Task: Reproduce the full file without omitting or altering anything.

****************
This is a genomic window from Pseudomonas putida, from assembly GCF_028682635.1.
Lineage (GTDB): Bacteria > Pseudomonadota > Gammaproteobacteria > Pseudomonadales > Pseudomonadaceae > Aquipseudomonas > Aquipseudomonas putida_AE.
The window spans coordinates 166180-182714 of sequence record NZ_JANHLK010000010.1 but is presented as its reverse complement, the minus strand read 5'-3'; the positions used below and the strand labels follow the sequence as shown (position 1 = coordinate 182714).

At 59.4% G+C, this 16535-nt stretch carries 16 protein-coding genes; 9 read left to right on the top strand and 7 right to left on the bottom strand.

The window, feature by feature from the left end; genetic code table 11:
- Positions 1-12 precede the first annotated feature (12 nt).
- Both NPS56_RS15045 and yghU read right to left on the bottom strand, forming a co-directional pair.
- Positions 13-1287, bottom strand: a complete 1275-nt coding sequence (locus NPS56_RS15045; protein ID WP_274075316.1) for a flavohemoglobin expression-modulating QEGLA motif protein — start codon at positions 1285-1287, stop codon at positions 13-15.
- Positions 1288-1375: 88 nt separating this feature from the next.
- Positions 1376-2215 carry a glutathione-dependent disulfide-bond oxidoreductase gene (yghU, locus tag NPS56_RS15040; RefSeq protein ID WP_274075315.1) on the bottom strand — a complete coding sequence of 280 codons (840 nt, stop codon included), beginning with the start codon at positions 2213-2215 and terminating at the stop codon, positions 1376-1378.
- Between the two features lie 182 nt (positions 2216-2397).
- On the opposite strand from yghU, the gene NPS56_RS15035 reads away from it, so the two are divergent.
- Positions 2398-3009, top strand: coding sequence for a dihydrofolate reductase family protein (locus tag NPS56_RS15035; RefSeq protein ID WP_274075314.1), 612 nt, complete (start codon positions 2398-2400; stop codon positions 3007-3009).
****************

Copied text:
This is a genomic window from Pseudomonas putida, from assembly GCF_028682635.1.
Lineage (GTDB): Bacteria > Pseudomonadota > Gammaproteobacteria > Pseudomonadales > Pseudomonadaceae > Aquipseudomonas > Aquipseudomonas putida_AE.
The window spans coordinates 166180-182714 of sequence record NZ_JANHLK010000010.1 but is presented as its reverse complement, the minus strand read 5'-3'; the positions used below and the strand labels follow the sequence as shown (position 1 = coordinate 182714).

At 59.4% G+C, this 16535-nt stretch carries 16 protein-coding genes; 9 read left to right on the top strand and 7 right to left on the bottom strand.

The window, feature by feature from the left end; genetic code table 11:
- Positions 1-12 precede the first annotated feature (12 nt).
- Both NPS56_RS15045 and yghU read right to left on the bottom strand, forming a co-directional pair.
- Positions 13-1287, bottom strand: a complete 1275-nt coding sequence (locus NPS56_RS15045; protein ID WP_274075316.1) for a flavohemoglobin expression-modulating QEGLA motif protein — start codon at positions 1285-1287, stop codon at positions 13-15.
- Positions 1288-1375: 88 nt separating this feature from the next.
- Positions 1376-2215 carry a glutathione-dependent disulfide-bond oxidoreductase gene (yghU, locus tag NPS56_RS15040; RefSeq protein ID WP_274075315.1) on the bottom strand — a complete coding sequence of 280 codons (840 nt, stop codon included), beginning with the start codon at positions 2213-2215 and terminating at the stop codon, positions 1376-1378.
- Between the two features lie 182 nt (positions 2216-2397).
- On the opposite strand from yghU, the gene NPS56_RS15035 reads away from it, so the two are divergent.
- Positions 2398-3009, top strand: coding sequence for a dihydrofolate reductase family protein (locus tag NPS56_RS15035; RefSeq protein ID WP_274075314.1), 612 nt, complete (start codon positions 2398-2400; stop codon positions 3007-3009).